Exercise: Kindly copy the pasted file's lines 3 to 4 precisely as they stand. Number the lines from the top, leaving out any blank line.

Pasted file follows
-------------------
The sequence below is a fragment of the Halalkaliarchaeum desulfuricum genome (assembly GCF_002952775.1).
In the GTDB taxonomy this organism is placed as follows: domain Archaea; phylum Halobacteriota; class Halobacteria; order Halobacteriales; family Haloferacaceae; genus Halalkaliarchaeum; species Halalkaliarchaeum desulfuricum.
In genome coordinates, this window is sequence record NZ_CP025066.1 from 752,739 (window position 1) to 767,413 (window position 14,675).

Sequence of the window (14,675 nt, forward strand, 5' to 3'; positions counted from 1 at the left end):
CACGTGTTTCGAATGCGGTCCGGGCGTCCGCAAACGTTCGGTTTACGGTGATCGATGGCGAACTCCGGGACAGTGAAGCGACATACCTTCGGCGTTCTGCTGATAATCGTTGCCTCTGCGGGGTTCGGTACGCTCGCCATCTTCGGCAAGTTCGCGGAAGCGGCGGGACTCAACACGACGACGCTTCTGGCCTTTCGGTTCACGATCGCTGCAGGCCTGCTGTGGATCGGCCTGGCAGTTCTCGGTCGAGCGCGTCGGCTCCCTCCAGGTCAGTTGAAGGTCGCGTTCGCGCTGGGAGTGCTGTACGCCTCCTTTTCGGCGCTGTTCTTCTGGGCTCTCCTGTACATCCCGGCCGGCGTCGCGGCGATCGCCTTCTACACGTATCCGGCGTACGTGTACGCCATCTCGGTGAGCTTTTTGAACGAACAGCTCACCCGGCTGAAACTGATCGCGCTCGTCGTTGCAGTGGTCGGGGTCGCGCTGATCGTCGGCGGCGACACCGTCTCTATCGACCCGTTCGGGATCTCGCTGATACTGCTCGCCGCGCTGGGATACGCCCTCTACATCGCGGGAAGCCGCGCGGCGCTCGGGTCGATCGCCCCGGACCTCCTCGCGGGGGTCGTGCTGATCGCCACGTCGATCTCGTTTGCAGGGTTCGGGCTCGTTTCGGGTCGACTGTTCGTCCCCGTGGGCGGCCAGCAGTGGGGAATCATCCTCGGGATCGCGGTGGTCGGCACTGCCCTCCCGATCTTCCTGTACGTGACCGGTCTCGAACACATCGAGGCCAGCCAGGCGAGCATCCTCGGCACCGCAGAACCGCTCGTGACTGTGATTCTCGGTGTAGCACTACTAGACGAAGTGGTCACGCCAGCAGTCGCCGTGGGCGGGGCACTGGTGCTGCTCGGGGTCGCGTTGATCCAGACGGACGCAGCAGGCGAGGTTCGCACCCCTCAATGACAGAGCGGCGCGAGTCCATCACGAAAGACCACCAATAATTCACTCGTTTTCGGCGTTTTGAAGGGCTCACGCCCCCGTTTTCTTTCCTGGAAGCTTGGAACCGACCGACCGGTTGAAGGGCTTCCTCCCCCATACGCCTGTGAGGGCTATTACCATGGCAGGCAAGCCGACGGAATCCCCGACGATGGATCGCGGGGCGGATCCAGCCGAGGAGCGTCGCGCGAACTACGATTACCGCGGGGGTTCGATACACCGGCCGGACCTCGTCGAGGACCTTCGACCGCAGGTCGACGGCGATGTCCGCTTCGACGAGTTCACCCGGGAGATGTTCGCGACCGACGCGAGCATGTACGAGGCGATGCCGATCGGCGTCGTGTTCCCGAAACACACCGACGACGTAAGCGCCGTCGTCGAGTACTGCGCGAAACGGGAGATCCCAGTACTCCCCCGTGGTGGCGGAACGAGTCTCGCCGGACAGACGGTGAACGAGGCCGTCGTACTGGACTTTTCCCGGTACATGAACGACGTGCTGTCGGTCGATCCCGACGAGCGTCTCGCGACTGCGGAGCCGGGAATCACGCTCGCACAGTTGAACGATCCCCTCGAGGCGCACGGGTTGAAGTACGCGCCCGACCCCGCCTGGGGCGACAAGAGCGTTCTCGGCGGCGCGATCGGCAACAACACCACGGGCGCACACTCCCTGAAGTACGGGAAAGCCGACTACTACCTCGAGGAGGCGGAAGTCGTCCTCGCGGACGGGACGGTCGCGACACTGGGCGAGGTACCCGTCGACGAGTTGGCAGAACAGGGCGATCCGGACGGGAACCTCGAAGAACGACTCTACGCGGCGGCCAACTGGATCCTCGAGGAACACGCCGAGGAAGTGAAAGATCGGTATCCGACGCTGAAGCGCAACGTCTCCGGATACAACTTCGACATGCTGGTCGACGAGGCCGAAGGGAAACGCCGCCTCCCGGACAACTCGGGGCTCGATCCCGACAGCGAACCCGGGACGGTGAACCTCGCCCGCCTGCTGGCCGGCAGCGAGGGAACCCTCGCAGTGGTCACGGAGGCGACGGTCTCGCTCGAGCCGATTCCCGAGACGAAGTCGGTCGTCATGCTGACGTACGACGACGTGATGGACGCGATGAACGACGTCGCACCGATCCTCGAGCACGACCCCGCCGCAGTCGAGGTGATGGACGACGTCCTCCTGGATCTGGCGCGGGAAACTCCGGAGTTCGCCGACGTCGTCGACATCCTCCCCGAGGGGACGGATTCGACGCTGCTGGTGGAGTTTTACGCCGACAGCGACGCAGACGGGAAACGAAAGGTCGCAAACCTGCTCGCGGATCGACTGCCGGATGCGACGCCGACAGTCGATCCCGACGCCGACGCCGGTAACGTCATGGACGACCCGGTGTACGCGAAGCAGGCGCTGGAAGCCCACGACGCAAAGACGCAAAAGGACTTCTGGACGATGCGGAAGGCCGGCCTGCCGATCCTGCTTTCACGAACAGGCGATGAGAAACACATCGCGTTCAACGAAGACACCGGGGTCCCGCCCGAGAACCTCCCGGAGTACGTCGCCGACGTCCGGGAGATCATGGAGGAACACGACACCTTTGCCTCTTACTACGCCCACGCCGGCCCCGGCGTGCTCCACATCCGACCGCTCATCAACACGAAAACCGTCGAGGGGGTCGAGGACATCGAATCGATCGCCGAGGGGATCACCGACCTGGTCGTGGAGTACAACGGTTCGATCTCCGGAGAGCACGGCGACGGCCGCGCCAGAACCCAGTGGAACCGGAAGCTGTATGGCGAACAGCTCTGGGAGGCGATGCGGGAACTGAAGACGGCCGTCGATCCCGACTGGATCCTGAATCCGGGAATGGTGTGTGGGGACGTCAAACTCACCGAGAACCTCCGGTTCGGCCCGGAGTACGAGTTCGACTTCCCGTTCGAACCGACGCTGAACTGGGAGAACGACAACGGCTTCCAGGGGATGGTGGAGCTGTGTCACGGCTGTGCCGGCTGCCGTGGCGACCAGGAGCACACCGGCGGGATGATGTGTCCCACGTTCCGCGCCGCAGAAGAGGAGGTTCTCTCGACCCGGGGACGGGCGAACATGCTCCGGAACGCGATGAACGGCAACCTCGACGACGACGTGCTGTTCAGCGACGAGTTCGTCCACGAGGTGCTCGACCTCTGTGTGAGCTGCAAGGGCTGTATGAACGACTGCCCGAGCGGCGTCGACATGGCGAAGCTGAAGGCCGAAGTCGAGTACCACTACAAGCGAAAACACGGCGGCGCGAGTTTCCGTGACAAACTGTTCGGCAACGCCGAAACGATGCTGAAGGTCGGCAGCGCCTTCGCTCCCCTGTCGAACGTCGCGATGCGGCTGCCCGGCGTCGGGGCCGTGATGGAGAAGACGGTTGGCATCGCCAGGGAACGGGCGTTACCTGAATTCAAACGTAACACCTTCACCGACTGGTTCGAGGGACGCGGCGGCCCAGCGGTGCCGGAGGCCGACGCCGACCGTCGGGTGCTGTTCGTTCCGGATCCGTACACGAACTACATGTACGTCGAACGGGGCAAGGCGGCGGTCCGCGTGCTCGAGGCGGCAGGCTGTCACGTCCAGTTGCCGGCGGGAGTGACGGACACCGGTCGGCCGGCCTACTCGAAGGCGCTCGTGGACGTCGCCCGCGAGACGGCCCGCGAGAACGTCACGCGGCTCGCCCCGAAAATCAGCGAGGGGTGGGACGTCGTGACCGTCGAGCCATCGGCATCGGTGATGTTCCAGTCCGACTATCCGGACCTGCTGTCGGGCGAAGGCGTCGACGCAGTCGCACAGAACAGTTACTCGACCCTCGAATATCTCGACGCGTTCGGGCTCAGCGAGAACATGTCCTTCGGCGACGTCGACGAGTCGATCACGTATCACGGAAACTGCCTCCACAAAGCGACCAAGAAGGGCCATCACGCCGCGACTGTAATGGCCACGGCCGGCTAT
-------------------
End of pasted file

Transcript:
In genome coordinates, this window is sequence record NZ_CP025066.1 from 752,739 (window position 1) to 767,413 (window position 14,675).

Sequence of the window (14,675 nt, forward strand, 5' to 3'; positions counted from 1 at the left end):